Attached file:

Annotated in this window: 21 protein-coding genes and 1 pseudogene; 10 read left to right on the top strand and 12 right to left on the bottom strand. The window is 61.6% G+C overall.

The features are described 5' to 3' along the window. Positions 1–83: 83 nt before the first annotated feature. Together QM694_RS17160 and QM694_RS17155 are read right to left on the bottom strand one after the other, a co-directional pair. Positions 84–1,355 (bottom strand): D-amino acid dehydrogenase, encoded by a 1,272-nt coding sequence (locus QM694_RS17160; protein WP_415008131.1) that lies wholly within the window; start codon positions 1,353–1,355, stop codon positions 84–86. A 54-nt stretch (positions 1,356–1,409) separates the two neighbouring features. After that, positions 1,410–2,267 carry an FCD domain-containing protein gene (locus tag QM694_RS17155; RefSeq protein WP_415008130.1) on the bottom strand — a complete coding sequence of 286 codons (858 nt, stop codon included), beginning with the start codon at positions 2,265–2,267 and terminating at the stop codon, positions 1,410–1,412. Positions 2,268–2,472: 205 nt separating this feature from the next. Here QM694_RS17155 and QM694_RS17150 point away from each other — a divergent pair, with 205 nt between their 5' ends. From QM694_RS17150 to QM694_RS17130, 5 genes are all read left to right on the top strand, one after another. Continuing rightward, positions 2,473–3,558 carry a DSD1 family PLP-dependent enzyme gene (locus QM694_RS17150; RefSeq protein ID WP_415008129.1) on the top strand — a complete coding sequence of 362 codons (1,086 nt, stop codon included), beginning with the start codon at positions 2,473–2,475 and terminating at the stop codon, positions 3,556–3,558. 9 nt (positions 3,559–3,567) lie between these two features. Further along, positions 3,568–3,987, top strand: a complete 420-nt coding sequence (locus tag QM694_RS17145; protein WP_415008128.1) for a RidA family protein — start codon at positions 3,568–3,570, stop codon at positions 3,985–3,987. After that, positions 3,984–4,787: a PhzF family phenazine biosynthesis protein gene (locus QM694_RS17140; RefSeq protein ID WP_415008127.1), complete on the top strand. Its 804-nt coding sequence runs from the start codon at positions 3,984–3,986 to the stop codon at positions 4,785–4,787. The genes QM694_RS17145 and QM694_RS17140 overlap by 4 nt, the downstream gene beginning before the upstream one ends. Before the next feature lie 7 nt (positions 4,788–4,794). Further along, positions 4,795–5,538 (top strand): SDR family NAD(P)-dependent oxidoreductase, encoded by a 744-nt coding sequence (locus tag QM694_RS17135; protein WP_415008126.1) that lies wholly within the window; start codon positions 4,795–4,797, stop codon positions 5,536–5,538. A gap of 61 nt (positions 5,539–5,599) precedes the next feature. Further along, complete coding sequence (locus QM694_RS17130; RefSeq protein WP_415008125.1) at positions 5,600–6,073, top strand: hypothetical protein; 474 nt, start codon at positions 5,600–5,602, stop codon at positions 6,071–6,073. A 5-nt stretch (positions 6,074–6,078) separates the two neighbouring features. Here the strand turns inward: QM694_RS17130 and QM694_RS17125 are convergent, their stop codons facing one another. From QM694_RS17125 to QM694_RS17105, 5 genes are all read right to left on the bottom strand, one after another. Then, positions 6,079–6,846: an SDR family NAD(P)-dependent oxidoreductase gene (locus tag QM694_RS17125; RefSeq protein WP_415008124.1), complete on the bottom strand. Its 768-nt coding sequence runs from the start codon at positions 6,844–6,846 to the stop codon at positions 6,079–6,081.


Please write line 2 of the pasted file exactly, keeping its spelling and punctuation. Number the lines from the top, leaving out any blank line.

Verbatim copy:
The features are described 5' to 3' along the window. Positions 1–83: 83 nt before the first annotated feature. Together QM694_RS17160 and QM694_RS17155 are read right to left on the bottom strand one after the other, a co-directional pair. Positions 84–1,355 (bottom strand): D-amino acid dehydrogenase, encoded by a 1,272-nt coding sequence (locus QM694_RS17160; protein WP_415008131.1) that lies wholly within the window; start codon positions 1,353–1,355, stop codon positions 84–86. A 54-nt stretch (positions 1,356–1,409) separates the two neighbouring features. After that, positions 1,410–2,267 carry an FCD domain-containing protein gene (locus tag QM694_RS17155; RefSeq protein WP_415008130.1) on the bottom strand — a complete coding sequence of 286 codons (858 nt, stop codon included), beginning with the start codon at positions 2,265–2,267 and terminating at the stop codon, positions 1,410–1,412. Positions 2,268–2,472: 205 nt separating this feature from the next. Here QM694_RS17155 and QM694_RS17150 point away from each other — a divergent pair, with 205 nt between their 5' ends. From QM694_RS17150 to QM694_RS17130, 5 genes are all read left to right on the top strand, one after another. Continuing rightward, positions 2,473–3,558 carry a DSD1 family PLP-dependent enzyme gene (locus QM694_RS17150; RefSeq protein ID WP_415008129.1) on the top strand — a complete coding sequence of 362 codons (1,086 nt, stop codon included), beginning with the start codon at positions 2,473–2,475 and terminating at the stop codon, positions 3,556–3,558. 9 nt (positions 3,559–3,567) lie between these two features. Further along, positions 3,568–3,987, top strand: a complete 420-nt coding sequence (locus tag QM694_RS17145; protein WP_415008128.1) for a RidA family protein — start codon at positions 3,568–3,570, stop codon at positions 3,985–3,987. After that, positions 3,984–4,787: a PhzF family phenazine biosynthesis protein gene (locus QM694_RS17140; RefSeq protein ID WP_415008127.1), complete on the top strand. Its 804-nt coding sequence runs from the start codon at positions 3,984–3,986 to the stop codon at positions 4,785–4,787. The genes QM694_RS17145 and QM694_RS17140 overlap by 4 nt, the downstream gene beginning before the upstream one ends. Before the next feature lie 7 nt (positions 4,788–4,794). Further along, positions 4,795–5,538 (top strand): SDR family NAD(P)-dependent oxidoreductase, encoded by a 744-nt coding sequence (locus tag QM694_RS17135; protein WP_415008126.1) that lies wholly within the window; start codon positions 4,795–4,797, stop codon positions 5,536–5,538. A gap of 61 nt (positions 5,539–5,599) precedes the next feature. Further along, complete coding sequence (locus QM694_RS17130; RefSeq protein WP_415008125.1) at positions 5,600–6,073, top strand: hypothetical protein; 474 nt, start codon at positions 5,600–5,602, stop codon at positions 6,071–6,073. A 5-nt stretch (positions 6,074–6,078) separates the two neighbouring features. Here the strand turns inward: QM694_RS17130 and QM694_RS17125 are convergent, their stop codons facing one another. From QM694_RS17125 to QM694_RS17105, 5 genes are all read right to left on the bottom strand, one after another. Then, positions 6,079–6,846: an SDR family NAD(P)-dependent oxidoreductase gene (locus tag QM694_RS17125; RefSeq protein WP_415008124.1), complete on the bottom strand. Its 768-nt coding sequence runs from the start codon at positions 6,844–6,846 to the stop codon at positions 6,079–6,081.